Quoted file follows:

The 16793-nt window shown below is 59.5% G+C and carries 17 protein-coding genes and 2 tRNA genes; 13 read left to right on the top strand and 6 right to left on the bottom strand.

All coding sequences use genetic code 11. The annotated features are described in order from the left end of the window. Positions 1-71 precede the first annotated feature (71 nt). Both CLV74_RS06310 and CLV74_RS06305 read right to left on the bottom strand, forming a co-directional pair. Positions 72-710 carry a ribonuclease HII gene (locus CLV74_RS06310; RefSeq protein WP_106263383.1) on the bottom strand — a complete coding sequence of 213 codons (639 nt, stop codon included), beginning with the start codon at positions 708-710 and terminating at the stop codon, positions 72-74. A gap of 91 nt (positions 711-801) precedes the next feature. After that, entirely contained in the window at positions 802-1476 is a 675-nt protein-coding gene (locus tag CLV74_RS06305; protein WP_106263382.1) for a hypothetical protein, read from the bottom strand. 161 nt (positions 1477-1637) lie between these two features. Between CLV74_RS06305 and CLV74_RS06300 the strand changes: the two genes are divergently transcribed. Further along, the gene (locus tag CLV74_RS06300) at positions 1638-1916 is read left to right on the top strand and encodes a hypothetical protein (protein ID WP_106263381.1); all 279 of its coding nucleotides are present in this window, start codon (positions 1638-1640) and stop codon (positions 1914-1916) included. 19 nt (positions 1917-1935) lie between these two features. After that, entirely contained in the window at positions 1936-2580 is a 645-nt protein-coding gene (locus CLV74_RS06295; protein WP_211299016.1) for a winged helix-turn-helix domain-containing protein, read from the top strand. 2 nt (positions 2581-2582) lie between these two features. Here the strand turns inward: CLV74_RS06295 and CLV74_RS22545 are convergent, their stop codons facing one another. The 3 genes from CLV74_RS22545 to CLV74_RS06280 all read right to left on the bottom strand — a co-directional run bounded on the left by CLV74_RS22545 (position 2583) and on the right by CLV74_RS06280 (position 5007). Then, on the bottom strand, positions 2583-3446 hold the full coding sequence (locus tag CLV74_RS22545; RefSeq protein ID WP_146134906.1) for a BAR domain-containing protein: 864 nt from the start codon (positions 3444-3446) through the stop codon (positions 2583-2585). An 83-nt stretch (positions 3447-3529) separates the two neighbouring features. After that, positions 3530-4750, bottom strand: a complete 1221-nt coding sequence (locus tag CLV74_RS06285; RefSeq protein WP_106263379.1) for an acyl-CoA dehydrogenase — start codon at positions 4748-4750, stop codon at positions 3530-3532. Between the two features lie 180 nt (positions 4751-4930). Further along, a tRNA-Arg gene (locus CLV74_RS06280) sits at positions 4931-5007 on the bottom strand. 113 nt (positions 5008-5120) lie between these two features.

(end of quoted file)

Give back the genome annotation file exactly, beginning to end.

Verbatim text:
The 16793-nt window shown below is 59.5% G+C and carries 17 protein-coding genes and 2 tRNA genes; 13 read left to right on the top strand and 6 right to left on the bottom strand.

All coding sequences use genetic code 11. The annotated features are described in order from the left end of the window. Positions 1-71 precede the first annotated feature (71 nt). Both CLV74_RS06310 and CLV74_RS06305 read right to left on the bottom strand, forming a co-directional pair. Positions 72-710 carry a ribonuclease HII gene (locus CLV74_RS06310; RefSeq protein WP_106263383.1) on the bottom strand — a complete coding sequence of 213 codons (639 nt, stop codon included), beginning with the start codon at positions 708-710 and terminating at the stop codon, positions 72-74. A gap of 91 nt (positions 711-801) precedes the next feature. After that, entirely contained in the window at positions 802-1476 is a 675-nt protein-coding gene (locus tag CLV74_RS06305; protein WP_106263382.1) for a hypothetical protein, read from the bottom strand. 161 nt (positions 1477-1637) lie between these two features. Between CLV74_RS06305 and CLV74_RS06300 the strand changes: the two genes are divergently transcribed. Further along, the gene (locus tag CLV74_RS06300) at positions 1638-1916 is read left to right on the top strand and encodes a hypothetical protein (protein ID WP_106263381.1); all 279 of its coding nucleotides are present in this window, start codon (positions 1638-1640) and stop codon (positions 1914-1916) included. 19 nt (positions 1917-1935) lie between these two features. After that, entirely contained in the window at positions 1936-2580 is a 645-nt protein-coding gene (locus CLV74_RS06295; protein WP_211299016.1) for a winged helix-turn-helix domain-containing protein, read from the top strand. 2 nt (positions 2581-2582) lie between these two features. Here the strand turns inward: CLV74_RS06295 and CLV74_RS22545 are convergent, their stop codons facing one another. The 3 genes from CLV74_RS22545 to CLV74_RS06280 all read right to left on the bottom strand — a co-directional run bounded on the left by CLV74_RS22545 (position 2583) and on the right by CLV74_RS06280 (position 5007). Then, on the bottom strand, positions 2583-3446 hold the full coding sequence (locus tag CLV74_RS22545; RefSeq protein ID WP_146134906.1) for a BAR domain-containing protein: 864 nt from the start codon (positions 3444-3446) through the stop codon (positions 2583-2585). An 83-nt stretch (positions 3447-3529) separates the two neighbouring features. After that, positions 3530-4750, bottom strand: a complete 1221-nt coding sequence (locus tag CLV74_RS06285; RefSeq protein WP_106263379.1) for an acyl-CoA dehydrogenase — start codon at positions 4748-4750, stop codon at positions 3530-3532. Between the two features lie 180 nt (positions 4751-4930). Further along, a tRNA-Arg gene (locus CLV74_RS06280) sits at positions 4931-5007 on the bottom strand. 113 nt (positions 5008-5120) lie between these two features.